In order to overcome the above-described drawbacks, an electrostatic attraction developing method, as disclosed in the specifications of U.S. Pat. No. 3,084,043 and Japanese Patent Publication No. 44-9,512(1970), has been utilized where a liquid ink is applied to a latent image bearing member having an electrostatic charge pattern or a conductive pattern to effect a wet development. An important feature of this developing method is that the developer ink is applied from a geometrically uneven developing surface. More concretely, the liquid ink applying member may comprise an iron pipe having fine spiral grooves whose pitch may be as small as about 0.1 mm. When developing, liquid ink fills the grooves with excess ink being removed therefrom by a scraper means such as a doctor blade. The ink applying member is brought into contact with an electrostatic latent image bearing photoconductive material so that the liquid ink adjacent the electrostatic latent image is attracted by an electrostatic attracting force whereby the ink is attracted to the crest portions of the afore-said grooves to moisten the photoconductive material and thereby effect the desired development.

In the afore-said electrostatic attraction developing method, a roll-shaped developer applying member is typically used and unlike the first-mentioned liquid developing method, the photoconductive sheet need not be dipped in the developing liquid. Accordingly, only a small amount of developing liquid is used. This advantageously permits further miniaturization of the developing unit, as compared with that of the first-mentioned liquid developing method. In the developing method where ink is attracted to an area corresponding only to the latent image formed on the photoconductive material, there is less limitation on the toner density. Thus, a toner of high density may be used unlike the first-mentioned liquid developing method.

Thus, the aforesaid electrostatic attraction developing method is superior in many aspects to the liquid developing method. The former method, however, still presents the following difficulties. Assume an electrostatic latent image exists adjacent the grooves of an ink applying member b, as shown in FIG. 1. The bank areas and their immediate vicinities alone are moistened with liquid ink as shown by reference numeral c in FIG. 2, with an inter-area between bank areas remaining unmoistened, as shown in FIG. 3. Although this phenomenon hardly occurs where the charge density of the electrostatic latent image is high, it is very often experienced in areas where electric charge density, such as accompanies an image of neutral tone, is low. For this reason, those portions of the latent image adjacent a trough portion of the grooves provided on ink applying member b, may not be developed as shown at d. This lowers the density of developed image, causes discontinuation in lines, and skips in a picture image, all of which degradate image quality.

SUMMARY OF THE INVENTION

An object of the present invention is the provision of an electrostatic printing method, which is free of the drawbacks of the aforesaid liquid developing method and the aforesaid electrostatic attraction developing method.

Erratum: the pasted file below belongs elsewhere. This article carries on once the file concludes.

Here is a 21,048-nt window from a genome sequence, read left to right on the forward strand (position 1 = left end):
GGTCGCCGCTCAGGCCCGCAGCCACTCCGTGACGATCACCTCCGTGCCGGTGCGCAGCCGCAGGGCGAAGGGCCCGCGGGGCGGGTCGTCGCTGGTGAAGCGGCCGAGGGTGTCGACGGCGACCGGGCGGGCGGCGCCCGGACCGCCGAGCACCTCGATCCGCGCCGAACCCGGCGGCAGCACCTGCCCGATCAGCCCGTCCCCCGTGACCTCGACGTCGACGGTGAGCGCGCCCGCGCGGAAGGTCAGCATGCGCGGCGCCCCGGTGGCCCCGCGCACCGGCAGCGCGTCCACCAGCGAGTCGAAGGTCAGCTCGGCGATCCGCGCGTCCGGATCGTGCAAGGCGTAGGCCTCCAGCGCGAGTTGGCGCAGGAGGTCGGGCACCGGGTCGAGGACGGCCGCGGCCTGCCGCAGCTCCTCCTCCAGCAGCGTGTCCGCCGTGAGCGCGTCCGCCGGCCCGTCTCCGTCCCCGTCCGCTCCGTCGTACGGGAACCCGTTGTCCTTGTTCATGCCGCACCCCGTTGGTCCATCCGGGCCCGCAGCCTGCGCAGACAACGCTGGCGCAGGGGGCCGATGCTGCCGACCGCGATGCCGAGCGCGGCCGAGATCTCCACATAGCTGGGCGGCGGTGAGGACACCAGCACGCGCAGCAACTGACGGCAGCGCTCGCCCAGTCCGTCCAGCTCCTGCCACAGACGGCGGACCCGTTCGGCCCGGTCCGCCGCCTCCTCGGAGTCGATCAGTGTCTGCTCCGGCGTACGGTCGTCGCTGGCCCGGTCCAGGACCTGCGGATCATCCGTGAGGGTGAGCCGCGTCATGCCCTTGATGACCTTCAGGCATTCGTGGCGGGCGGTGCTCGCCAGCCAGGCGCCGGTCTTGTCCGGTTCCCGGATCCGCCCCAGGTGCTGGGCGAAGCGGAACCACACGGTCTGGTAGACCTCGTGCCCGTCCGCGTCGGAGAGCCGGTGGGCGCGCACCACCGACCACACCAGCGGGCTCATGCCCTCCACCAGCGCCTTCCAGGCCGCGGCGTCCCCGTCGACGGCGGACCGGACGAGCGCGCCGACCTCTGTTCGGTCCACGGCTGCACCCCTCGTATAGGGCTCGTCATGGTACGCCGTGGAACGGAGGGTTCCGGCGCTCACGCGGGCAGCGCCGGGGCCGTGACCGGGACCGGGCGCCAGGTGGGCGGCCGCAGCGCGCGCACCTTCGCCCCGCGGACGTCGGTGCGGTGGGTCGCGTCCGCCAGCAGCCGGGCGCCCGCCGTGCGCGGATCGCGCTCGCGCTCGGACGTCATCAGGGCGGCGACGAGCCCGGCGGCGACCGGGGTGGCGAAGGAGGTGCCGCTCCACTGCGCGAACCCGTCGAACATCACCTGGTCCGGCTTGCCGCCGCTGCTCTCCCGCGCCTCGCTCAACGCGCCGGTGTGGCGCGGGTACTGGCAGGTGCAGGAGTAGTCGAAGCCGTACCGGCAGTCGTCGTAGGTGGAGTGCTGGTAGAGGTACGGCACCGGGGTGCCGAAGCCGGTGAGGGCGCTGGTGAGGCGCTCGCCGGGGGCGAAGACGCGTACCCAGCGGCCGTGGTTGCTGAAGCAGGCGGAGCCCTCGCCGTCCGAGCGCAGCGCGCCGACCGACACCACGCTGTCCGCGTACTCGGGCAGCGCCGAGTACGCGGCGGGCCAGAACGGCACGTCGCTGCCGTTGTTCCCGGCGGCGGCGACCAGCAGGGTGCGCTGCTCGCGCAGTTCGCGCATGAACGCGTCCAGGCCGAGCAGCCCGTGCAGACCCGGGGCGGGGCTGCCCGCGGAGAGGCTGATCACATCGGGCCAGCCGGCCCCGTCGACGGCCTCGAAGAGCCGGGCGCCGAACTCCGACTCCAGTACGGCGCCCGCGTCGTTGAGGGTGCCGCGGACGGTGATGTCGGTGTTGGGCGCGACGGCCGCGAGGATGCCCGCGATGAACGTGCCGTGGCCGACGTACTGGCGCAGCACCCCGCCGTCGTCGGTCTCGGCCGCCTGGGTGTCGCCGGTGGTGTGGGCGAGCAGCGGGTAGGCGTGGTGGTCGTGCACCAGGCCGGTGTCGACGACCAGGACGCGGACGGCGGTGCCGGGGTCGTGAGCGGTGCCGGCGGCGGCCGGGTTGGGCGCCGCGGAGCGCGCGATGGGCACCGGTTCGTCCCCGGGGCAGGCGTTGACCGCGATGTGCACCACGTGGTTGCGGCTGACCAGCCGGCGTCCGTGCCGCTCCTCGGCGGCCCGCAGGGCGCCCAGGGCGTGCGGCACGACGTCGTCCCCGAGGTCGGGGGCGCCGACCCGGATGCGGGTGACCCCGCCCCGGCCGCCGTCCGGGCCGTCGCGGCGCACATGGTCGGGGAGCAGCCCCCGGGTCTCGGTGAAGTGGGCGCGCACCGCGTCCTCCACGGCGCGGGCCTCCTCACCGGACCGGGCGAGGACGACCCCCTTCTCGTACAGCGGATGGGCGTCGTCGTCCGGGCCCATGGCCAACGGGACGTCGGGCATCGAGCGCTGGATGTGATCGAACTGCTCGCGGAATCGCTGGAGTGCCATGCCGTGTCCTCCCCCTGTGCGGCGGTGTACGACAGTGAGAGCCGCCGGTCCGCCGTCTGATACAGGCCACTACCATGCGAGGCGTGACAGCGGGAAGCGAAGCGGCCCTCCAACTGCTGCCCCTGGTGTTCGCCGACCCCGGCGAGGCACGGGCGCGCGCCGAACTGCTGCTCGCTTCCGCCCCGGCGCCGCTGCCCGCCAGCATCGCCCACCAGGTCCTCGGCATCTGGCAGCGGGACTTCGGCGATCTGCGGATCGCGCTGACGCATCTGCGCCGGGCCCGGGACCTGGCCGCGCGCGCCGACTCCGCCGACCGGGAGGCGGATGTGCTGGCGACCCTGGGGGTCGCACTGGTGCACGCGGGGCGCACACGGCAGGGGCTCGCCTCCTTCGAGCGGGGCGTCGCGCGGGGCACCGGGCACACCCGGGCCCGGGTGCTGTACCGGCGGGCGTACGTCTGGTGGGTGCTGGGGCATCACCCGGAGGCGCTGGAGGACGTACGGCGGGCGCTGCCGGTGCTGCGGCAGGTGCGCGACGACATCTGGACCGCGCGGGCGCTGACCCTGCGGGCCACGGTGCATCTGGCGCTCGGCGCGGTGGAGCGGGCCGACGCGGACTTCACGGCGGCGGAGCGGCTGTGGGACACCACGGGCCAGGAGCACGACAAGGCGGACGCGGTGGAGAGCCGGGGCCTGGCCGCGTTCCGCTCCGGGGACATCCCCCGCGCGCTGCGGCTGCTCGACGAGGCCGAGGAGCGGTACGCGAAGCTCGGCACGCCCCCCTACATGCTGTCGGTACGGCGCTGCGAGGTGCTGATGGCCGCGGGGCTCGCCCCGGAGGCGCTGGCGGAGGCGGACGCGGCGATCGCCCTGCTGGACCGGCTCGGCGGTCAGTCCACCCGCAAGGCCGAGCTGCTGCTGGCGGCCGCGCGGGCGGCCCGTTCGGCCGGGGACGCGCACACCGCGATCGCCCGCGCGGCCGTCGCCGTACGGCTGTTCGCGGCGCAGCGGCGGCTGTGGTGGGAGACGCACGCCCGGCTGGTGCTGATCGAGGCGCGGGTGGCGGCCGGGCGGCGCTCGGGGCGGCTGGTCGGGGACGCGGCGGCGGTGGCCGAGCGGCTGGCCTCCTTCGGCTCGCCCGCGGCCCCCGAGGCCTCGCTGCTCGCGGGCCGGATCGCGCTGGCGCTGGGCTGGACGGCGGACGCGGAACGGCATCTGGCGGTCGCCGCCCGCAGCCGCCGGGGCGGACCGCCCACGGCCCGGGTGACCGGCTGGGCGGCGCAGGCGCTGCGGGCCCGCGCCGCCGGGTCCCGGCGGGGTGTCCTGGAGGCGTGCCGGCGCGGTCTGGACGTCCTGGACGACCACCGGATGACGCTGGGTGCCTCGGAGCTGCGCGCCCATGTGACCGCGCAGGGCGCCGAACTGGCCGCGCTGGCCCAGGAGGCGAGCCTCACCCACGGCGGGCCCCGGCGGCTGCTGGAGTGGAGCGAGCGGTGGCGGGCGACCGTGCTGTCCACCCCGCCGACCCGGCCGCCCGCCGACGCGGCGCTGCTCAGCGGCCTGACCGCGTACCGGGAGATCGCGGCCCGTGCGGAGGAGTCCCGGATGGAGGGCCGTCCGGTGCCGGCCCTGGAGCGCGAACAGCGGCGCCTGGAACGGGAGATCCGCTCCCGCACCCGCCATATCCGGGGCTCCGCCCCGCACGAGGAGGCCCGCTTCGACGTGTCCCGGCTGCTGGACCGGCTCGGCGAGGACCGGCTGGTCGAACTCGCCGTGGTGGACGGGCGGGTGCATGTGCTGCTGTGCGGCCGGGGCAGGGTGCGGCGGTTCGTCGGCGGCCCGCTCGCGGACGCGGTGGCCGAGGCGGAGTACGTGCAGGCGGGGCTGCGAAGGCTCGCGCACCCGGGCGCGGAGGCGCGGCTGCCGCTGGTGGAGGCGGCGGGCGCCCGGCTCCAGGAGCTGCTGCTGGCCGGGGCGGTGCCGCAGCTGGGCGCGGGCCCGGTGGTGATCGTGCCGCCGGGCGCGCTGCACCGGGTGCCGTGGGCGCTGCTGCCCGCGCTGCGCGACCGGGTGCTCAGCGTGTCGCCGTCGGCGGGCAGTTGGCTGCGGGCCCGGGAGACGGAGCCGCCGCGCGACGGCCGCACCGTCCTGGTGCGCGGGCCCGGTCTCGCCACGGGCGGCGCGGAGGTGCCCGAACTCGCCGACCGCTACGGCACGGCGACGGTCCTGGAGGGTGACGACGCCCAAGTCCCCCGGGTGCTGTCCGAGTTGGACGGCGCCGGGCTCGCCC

BRIEF DESCRIPTION OF THE DRAWINGS

FIGS. 1 through 3 are diagrammatic representations, which illustrate a drawback of the prior art electrostatic attraction developing method.

FIGS. 4 through 6 are diagrammatic representations which illustrate a typical embodiment of the electrostatic printing method of the present invention, in which the liquid developing method is combined with the electrostatic attraction developing method.

DETAILED DESCRIPTION OF PREFERRED EMBODIMENT

Referring to FIGS. 1-4, an electrostatic latent image formed on a photoconductive material a is first developed by the aforesaid electrostatic attraction development method, after which the picture image thus developed is further developed by applying thereto, preferably in a dark place, and insulating liquid e using an applicator member f such as a rubber roller. Pigments within the ink affixed to the picture image corresponding to the crest or bank portions of the picture image are thus charged with a given polarity in the insulating liquid e, to thereby cause electrophoresis, as a result of which the pigments migrate to any undeveloped portions of the image, as indicated in FIG. 5 and then adhere to the undeveloped portions as shown in FIG. 6 thereby achieving the uniform developing.

Thus, the electrostatic attraction developing method is, in effect, combined with the liquid developing method so that miniaturization of the developing unit occurs and picture images of high density may be obtained. The latter are features of the electrostatic attraction developing method. In addition, the picture image has high resolution, a feature of the liquid developing method. Furthermore, in the method of the present invention, electrophoresis, in the insulating liquid, of ink pigments affixed to a portion of the picture image, is effected only in the vicinity of the developed portion such that there is no risk of staining the background area or impairing high density picture images even though the liquid developing method is used. Discontinuation or skips in the picture image are eliminated so that a high density thereof is present in its entirety.

The foregoing is thought to result from the fact that the ink of FIG. 4, which is dissolved in the insulating liquid, is limited to only the surface area of material a and hence no effect is given to the initial density of the image.